0909City-schoolsAUDHear Gainesville schools Chief Financial Officer Janet Allison explain what happened and what it means for the system’s bottom line.
The discovery of an accounting error made by the Gainesville finance office, coupled with savings from last school year, means the Gainesville school system deficit is about $2.6 million smaller than first believed.
The system had estimated its deficit would be at $3.6 million this fall, but it now will be at about $758,000 to $1 million.
That’s great news for the school system and for taxpayers who are less likely to see property taxes increase this fall, said school system Chief Financial Officer Janet Allison.
The city had misallocated more than $1.2 million too much in tax revenues to the school system’s debt service account when it should have been directed to the school system’s general fund account, Allison said. The debt service account pays off general obligation bonds taken out in the early 1990s for school construction.
Allison said the city’s financial software unintentionally misdirected the $1,229,961 between fiscal years 2004 and 2006 because of an error during a software conversion. The school systems’ finance department confirmed the error with the city last Thursday, she said.
"This is huge for us," she said. "I really think this is the final piece to the puzzle."
Allison said the error seems only to have affected the two fiscal years for the school system’s debt service account. She said it was the city and the school system’s responsibility to ensure the correct transactions were made.
Allison said the error was not discovered sooner because the system’s finances have been in such disarray in recent years.
In June of 2008, system accountants estimated the Gainesville Board of Education had a more than $6 million deficit stemming from the rushed implementation of new accounting software. The software was incorrectly implemented and system accounts were linked that masked overspending.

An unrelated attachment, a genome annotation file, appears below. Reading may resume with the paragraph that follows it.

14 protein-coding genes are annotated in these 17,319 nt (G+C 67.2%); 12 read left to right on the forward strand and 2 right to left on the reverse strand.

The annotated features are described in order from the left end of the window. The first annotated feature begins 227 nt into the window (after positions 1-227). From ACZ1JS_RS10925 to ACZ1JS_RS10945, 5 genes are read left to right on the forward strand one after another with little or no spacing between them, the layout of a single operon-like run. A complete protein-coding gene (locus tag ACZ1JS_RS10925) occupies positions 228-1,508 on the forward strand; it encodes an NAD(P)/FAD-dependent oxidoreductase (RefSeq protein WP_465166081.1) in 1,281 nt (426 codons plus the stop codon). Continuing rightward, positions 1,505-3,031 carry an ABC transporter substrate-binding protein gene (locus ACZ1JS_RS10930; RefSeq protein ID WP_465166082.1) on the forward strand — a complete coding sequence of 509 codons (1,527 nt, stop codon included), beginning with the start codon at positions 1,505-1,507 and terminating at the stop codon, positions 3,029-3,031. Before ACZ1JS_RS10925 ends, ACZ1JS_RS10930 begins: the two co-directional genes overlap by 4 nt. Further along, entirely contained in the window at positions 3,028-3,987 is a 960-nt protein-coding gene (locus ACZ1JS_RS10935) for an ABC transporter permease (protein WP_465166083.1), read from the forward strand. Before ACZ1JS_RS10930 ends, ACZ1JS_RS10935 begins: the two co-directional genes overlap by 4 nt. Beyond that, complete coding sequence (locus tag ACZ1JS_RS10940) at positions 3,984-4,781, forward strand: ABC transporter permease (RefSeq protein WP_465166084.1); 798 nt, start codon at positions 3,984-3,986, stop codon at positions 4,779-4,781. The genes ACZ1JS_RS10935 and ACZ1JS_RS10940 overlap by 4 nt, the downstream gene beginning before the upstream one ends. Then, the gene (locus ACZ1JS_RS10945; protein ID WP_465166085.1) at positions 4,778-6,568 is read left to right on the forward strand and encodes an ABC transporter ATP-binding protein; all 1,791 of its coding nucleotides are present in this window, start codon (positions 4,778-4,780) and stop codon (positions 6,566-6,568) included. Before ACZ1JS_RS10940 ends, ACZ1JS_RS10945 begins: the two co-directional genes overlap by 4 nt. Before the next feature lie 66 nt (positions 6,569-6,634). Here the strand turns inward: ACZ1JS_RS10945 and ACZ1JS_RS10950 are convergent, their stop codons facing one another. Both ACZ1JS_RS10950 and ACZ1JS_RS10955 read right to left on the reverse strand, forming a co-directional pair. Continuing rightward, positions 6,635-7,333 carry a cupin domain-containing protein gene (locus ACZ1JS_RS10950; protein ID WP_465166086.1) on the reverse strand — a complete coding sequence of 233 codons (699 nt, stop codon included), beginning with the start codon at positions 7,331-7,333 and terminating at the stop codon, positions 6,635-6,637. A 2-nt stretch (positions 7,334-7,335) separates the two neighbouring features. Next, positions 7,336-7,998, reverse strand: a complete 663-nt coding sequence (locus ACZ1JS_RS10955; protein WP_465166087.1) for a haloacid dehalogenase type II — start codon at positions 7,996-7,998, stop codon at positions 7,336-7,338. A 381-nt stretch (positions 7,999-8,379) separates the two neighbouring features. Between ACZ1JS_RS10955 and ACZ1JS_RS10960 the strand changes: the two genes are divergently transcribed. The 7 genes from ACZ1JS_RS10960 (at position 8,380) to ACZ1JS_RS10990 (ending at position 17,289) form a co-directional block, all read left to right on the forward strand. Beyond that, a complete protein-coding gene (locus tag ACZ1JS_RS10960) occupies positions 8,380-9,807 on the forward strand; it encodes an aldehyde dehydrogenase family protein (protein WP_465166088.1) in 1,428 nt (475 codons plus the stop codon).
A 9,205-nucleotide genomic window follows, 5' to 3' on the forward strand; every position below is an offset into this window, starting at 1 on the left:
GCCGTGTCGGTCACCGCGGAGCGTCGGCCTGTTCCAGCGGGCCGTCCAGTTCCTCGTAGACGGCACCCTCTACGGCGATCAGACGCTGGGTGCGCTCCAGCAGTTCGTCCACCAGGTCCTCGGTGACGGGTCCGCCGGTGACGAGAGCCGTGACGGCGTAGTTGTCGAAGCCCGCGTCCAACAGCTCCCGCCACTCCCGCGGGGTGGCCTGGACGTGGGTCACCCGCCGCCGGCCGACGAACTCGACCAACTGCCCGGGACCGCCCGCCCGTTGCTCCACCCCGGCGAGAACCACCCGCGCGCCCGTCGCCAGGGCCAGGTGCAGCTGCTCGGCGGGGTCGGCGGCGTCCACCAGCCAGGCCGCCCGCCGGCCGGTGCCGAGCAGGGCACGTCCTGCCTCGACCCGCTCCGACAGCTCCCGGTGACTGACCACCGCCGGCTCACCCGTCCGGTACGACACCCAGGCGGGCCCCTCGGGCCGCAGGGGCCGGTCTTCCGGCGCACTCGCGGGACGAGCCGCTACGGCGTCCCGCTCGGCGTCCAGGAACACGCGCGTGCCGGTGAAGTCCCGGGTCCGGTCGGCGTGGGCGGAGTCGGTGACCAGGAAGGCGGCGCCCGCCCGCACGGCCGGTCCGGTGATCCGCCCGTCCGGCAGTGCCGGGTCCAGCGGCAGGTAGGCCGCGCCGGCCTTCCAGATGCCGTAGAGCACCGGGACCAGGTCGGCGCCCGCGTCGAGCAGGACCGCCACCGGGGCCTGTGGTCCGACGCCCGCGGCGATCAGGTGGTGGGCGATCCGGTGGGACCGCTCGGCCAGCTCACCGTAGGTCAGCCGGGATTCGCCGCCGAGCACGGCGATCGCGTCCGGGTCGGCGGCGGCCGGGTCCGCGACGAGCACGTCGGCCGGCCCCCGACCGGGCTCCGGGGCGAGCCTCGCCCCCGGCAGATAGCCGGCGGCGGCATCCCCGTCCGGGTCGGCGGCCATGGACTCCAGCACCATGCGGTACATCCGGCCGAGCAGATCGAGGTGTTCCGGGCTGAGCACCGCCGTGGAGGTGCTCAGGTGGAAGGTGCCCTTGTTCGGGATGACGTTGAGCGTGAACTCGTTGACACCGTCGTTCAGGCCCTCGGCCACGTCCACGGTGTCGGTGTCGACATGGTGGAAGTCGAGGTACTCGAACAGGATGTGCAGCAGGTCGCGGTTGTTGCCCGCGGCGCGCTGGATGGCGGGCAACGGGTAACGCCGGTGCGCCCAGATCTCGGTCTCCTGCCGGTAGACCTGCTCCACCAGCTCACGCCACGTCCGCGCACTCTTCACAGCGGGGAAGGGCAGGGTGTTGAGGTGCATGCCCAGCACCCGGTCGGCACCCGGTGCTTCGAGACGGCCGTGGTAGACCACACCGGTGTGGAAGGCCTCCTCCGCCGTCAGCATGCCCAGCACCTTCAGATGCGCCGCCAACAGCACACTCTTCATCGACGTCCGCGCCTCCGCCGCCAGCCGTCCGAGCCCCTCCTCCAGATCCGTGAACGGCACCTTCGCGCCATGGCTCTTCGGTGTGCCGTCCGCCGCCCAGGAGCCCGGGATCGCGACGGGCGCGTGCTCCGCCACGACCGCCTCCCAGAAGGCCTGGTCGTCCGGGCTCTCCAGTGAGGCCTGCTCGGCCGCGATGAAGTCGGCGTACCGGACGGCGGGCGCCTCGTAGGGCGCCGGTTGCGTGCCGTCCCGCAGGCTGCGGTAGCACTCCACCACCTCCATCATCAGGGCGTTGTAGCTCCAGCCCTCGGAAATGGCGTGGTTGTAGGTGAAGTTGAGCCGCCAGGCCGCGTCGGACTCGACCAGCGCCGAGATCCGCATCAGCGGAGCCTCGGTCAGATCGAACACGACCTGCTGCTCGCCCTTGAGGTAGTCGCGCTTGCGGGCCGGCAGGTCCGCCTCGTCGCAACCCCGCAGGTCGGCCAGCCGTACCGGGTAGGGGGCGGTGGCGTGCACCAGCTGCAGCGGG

"When you’re unraveling things, you have to wait for the dust to settle," she said of how the recent errors were found. "... Basically what happened is the city switched the columns. We got the money right."
Although all the property tax revenue was in the school system’s accounts, some of it was in the wrong account. The large amount of money in the debt service account caught Allison’s eye, triggering the correction.
"The balance that was there, in my mind, was too high," Allison said.
Gainesville Superintendent Merrianne Dyer said in addition to discovering the roughly $1.2 million error that can be applied to the system’s deficit, a 5 percent cut in all expenditures saved the system an additional $3.5 million in fiscal year 2009, which ended June 30.
Dyer said those savings, plus the recently found revenue, will reduce the system’s deficit by $4,689,849. The system initially planned to reduce its deficit, which was defined as about $5.4 million last month, by $1.8 million.
Dyer said the $3,459,888 in savings came from cuts to transportation, energy costs, personnel and travel.
The savings and newfound funds are cause for celebration, Dyer said.
"This means we’ll get out of deficit a lot sooner," she said. "Best case scenario, we could end this year with a little bit of a fund balance."
Despite the system’s healthier bottom line, Dyer said budgets will remain tight.
"We’ve got to hold the course to our savings and to our plan," she said. "We’re not finished until we have a healthy fund balance that’s at least 5 percent of our budget."
School board members David Syfan and Maria Calkins said once the system is back in the black, the first priority is to fully restore the salaries of all system faculty and staff. This summer, the board cut all employees’ salaries between $10 and $75 per month, and cut their own salaries by 10 percent and Dyer’s by 2 percent.